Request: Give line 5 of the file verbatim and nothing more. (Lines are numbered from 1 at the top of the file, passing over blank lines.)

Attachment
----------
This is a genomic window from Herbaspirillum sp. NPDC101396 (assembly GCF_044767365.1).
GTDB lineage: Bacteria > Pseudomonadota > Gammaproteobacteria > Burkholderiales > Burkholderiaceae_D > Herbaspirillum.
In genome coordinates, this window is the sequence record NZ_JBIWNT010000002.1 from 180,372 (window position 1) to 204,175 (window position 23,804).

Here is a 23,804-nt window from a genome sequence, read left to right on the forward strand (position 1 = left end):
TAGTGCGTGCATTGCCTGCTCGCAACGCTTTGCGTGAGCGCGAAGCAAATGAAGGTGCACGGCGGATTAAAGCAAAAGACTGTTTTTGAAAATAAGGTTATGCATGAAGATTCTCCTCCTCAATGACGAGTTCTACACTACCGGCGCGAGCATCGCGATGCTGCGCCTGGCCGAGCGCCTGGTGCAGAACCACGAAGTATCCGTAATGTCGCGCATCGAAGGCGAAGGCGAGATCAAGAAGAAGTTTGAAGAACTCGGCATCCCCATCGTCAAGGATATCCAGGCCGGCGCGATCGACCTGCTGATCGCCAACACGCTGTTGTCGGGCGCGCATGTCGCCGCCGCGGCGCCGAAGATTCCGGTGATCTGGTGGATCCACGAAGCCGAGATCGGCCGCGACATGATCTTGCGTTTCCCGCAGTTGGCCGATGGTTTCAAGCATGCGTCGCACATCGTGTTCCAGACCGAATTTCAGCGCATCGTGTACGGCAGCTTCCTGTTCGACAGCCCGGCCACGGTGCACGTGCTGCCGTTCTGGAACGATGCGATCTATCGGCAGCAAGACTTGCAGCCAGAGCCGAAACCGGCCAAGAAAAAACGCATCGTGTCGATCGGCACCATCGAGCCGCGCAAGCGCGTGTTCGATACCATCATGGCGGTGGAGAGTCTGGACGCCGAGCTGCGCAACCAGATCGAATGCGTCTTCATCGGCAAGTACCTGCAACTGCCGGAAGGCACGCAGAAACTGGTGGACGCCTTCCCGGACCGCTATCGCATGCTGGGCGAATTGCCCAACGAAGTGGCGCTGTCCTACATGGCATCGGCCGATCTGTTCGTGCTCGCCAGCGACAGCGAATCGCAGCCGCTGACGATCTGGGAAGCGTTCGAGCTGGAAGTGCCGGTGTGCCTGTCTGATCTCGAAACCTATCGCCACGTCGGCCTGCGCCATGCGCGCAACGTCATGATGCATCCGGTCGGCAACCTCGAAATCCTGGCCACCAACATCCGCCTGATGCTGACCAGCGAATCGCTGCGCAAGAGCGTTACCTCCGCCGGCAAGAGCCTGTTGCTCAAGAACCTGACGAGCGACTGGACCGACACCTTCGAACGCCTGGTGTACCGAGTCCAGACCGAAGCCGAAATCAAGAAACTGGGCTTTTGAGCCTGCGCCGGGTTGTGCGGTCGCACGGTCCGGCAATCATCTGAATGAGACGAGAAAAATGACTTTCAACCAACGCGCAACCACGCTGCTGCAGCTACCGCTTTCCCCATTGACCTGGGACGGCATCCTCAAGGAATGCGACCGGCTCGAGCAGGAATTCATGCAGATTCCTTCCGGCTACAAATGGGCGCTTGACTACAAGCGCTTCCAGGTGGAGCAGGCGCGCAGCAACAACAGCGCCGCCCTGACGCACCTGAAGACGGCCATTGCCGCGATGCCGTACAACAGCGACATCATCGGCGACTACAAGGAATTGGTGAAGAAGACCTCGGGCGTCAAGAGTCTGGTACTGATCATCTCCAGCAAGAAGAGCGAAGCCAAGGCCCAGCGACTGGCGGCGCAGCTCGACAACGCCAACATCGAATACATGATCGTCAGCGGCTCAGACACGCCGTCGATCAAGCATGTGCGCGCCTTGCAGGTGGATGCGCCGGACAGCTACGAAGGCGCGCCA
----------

TAGTGCGTGCATTGCCTGCTCGCAACGCTTTGCGTGAGCGCGAAGCAAATGAAGGTGCACGGCGGATTAAAGCAAAAGACTGTTTTTGAAAATAAGGTTATGCATGAAGATTCTCCTCCTCAATGACGAGTTCTACACTACCGGCGCGAGCATCGCGATGCTGCGCCTGGCCGAGCGCCTGGTGCAGAACCACGAAGTATCCGTAATGTCGCGCATCGAAGGCGAAGGCGAGATCAAGAAGAAGTTTGAAGAACTCGGCATCCCCATCGTCAAGGATATCCAGGCCGGCGCGATCGACCTGCTGATCGCCAACACGCTGTTGTCGGGCGCGCATGTCGCCGCCGCGGCGCCGAAGATTCCGGTGATCTGGTGGATCCACGAAGCCGAGATCGGCCGCGACATGATCTTGCGTTTCCCGCAGTTGGCCGATGGTTTCAAGCATGCGTCGCACATCGTGTTCCAGACCGAATTTCAGCGCATCGTGTACGGCAGCTTCCTGTTCGACAGCCCGGCCACGGTGCACGTGCTGCCGTTCTGGAACGATGCGATCTATCGGCAGCAAGACTTGCAGCCAGAGCCGAAACCGGCCAAGAAAAAACGCATCGTGTCGATCGGCACCATCGAGCCGCGCAAGCGCGTGTTCGATACCATCATGGCGGTGGAGAGTCTGGACGCCGAGCTGCGCAACCAGATCGAATGCGTCTTCATCGGCAAGTACCTGCAACTGCCGGAAGGCACGCAGAAACTGGTGGACGCCTTCCCGGACCGCTATCGCATGCTGGGCGAATTGCCCAACGAAGTGGCGCTGTCCTACATGGCATCGGCCGATCTGTTCGTGCTCGCCAGCGACAGCGAATCGCAGCCGCTGACGATCTGGGAAGCGTTCGAGCTGGAAGTGCCGGTGTGCCTGTCTGATCTCGAAACCTATCGCCACGTCGGCCTGCGCCATGCGCGCAACGTCATGATGCATCCGGTCGGCAACCTCGAAATCCTGGCCACCAACATCCGCCTGATGCTGACCAGCGAATCGCTGCGCAAGAGCGTTACCTCCGCCGGCAAGAGCCTGTTGCTCAAGAACCTGACGAGCGACTGGACCGACACCTTCGAACGCCTGGTGTACCGAGTCCAGACCGAAGCCGAAATCAAGAAACTGGGCTTTTGAGCCTGCGCCGGGTTGTGCGGTCGCACGGTCCGGCAATCATCTGAATGAGACGAGAAAAATGACTTTCAACCAACGCGCAACCACGCTGCTGCAGCTACCGCTTTCCCCATTGACCTGGGACGGCATCCTCAAGGAATGCGACCGGCTCGAGCAGGAATTCATGCAGATTCCTTCCGGCTACAAATGGGCGCTTGACTACAAGCGCTTCCAGGTGGAGCAGGCGCGCAGCAACAACAGCGCCGCCCTGACGCACCTGAAGACGGCCATTGCCGCGATGCCGTACAACAGCGACATCATCGGCGACTACAAGGAATTGGTGAAGAAGACCTCGGGCGTCAAGAGTCTGGTACTGATCATCTCCAGCAAGAAGAGCGAAGCCAAGGCCCAGCGACTGGCGGCGCAGCTCGACAACGCCAACATCGAATACATGATCGTCAGCGGCTCAGACACGCCGTCGATCAAGCATGTGCGCGCCTTGCAGGTGGATGCGCCGGACAGCTACGAAGGCGCGCCA